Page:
Why the Star chose to publish the Jian Ghomeshi allegations… or Why Lawyers Hate Their Clients

Jian Ghomeshi disappeared from CBC

Ghomeshi is disappeared from the CBC

Update 1: Meet Jesse Brown, The Man Who Broke The Explosive Allegations About Jian Ghomeshi

Here’s a link to his podcast discussing the star’s revelations and his own role in breaking this story.

 

 

 

 

 

 

I can’t say who penned Ghomeshi’s “Let’s get ahead of this story” Facebook post, though it’s likely a safe bet to assume it was vetted by his lawyers and PR firm. Still for that the Star’s explanation for initially holding back but now publishing the story opens up some serious holes in the Ghomeshi narrative and suggests why the CBC acted as decisively as they did.

Like the BBC’s Jimmy Saville Scandal the fact that there were no “formal” complaints registered with the CBC or elsewhere, as Ghomeshi carefully noted in his post, may point to wishful denial & a fear of retaliation spawned by the halo of celebrity.

Why the Star chose to publish Jian Ghomeshi allegations

Jian Ghomeshi’s Facebook statement Sunday night notes that “a major Canadian media publication did due diligence but never printed a story” about what are alleged to be Mr. Ghomeshi’s abusive sexual practices.

This is true. That “major Canadian media publication” was the Star.

Mr. Ghomeshi further wrote “one assumes (the Star) recognized these attempts to recast my sexual behaviour were fabrications.”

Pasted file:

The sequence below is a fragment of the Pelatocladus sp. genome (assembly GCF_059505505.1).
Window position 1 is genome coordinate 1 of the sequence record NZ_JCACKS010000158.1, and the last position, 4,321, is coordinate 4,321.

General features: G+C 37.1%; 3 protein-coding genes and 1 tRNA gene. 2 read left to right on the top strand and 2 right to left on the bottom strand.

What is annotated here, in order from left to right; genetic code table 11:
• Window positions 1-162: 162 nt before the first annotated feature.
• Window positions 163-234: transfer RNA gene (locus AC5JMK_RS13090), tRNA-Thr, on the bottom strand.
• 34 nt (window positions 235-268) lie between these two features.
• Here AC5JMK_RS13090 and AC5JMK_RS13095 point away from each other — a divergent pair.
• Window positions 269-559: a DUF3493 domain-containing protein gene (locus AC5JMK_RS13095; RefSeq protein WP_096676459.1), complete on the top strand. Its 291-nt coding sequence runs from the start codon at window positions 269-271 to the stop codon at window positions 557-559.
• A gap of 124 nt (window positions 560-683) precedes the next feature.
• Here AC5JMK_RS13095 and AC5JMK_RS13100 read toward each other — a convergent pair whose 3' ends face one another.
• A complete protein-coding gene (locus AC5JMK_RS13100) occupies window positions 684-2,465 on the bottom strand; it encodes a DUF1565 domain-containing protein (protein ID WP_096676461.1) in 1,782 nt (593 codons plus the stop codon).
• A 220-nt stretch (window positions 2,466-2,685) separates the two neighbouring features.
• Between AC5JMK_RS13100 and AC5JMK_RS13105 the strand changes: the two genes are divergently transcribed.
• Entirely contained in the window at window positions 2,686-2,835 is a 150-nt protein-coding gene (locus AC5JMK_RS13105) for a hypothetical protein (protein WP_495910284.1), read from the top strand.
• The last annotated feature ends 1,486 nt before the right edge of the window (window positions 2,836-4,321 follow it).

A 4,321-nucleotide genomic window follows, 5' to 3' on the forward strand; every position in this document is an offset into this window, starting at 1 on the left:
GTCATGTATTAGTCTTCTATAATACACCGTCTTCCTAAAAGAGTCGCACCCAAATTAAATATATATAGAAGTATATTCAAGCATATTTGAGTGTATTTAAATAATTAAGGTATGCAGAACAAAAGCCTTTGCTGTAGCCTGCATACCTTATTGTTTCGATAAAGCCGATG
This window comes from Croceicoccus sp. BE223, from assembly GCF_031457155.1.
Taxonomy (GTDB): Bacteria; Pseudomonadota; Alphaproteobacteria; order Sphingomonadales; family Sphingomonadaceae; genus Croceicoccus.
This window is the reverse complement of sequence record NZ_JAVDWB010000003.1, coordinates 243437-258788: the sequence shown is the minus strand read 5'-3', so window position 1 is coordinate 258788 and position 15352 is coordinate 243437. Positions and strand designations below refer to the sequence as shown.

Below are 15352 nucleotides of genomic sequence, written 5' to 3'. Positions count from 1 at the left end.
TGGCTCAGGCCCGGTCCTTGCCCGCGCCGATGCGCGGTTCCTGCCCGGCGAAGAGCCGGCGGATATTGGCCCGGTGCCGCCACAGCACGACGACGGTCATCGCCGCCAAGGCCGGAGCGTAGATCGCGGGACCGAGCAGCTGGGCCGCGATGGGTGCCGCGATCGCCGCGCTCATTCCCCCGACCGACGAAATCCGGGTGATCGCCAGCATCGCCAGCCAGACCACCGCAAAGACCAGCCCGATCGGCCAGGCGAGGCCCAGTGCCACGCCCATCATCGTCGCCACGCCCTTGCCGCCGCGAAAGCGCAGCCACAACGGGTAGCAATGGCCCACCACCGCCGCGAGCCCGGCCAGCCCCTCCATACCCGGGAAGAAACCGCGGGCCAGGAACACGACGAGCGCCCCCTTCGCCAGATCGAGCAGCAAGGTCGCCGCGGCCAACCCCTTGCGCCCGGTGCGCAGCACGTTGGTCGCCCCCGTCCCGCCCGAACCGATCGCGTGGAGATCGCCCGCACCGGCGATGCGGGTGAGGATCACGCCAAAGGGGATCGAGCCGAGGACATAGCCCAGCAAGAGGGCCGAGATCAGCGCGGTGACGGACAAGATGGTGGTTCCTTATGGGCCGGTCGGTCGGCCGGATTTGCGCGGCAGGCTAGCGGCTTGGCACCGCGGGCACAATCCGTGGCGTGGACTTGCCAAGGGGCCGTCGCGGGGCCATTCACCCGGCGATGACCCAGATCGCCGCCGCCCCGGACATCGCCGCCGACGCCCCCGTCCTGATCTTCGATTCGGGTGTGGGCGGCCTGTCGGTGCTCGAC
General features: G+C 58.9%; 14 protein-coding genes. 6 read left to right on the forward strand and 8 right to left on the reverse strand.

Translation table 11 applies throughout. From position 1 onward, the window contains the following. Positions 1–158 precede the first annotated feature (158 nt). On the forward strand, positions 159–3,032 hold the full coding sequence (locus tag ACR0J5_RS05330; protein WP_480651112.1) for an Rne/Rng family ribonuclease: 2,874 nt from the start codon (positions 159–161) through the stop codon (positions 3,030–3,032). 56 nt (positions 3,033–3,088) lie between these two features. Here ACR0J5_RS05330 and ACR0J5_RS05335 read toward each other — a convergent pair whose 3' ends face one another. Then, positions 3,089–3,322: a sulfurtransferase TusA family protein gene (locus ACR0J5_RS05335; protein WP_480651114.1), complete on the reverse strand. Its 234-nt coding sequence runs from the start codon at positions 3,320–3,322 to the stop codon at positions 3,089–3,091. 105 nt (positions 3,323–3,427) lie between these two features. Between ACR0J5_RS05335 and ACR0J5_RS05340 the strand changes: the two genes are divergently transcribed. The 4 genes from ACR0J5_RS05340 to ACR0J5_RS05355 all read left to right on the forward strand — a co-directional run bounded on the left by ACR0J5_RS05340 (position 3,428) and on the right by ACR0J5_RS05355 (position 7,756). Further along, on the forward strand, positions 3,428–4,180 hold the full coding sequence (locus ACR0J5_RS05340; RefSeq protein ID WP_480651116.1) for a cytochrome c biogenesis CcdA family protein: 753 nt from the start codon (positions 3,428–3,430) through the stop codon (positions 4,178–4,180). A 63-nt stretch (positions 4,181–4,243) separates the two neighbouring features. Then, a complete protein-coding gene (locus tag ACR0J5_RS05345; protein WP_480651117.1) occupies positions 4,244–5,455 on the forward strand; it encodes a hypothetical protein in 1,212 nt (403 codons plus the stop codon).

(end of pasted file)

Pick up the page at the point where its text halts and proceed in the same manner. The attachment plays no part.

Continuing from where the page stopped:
The Star began working on this story in May. The Star’s Kevin Donovan interviewed four women who detailed what they said was sexual abuse. None filed police complaints and none would agree to be identified in a story.

Mr. Ghomeshi wrote Sunday night that “I have always been interested in a variety of activities in the bedroom but I only participate in sexual practices that are mutually agreed upon, consensual, and exciting for both partners.”

The reason The Star did not publish a story at that time was because there was no proof the women’s allegations of non-consensual abusive sex were true or false (And it wasn’t about Rob Ford).

They were so explosive that to print them would have been irresponsible, and would have fallen far short of the Star’s standards of accuracy and fairness.

Here’s the Star Article – CBC fires Jian Ghomeshi over sex allegations

“…The women now accusing Jian Ghomeshi of violence began as his fans. Two had very similar early experiences with him. After Ghomeshi met them at public events, which he had promoted on CBC Radio, he contacted them through Facebook and asked them on dates. They eagerly accepted.

Each woman said she remembers Ghomeshi being initially sweet and flattering, then later suggesting or hinting at violent sex acts. When they failed to respond or expressed displeasure, they recalled Ghomeshi dismissing his remarks as “just fantasies,” reassuring them he wouldn’t ask them to do anything they weren’t comfortable with. The women deny that “safe words” were employed in the relationship.

In one woman’s case, she visited Ghomeshi at his Toronto home and alleges as soon as she walked into his house he suddenly struck her hard with his open hand, then continued to hit her and choked her. The woman alleges Ghomeshi repeatedly beat her about the head and choked her.

The Star’s interviews of the women were lengthy. The women, all educated and employed, said Ghomeshi’s actions shocked them.

Another woman, who described a similar alleged attack, said that in the lead-up to their date Ghomeshi “warned me he would be aggressive.”

“I thought this meant he would want to pull my hair and have rough sex. He reassured me that I wouldn’t be forced. (Later) he attacked me. Choked me. Hit me like I didn’t know men hit women. I submitted.”

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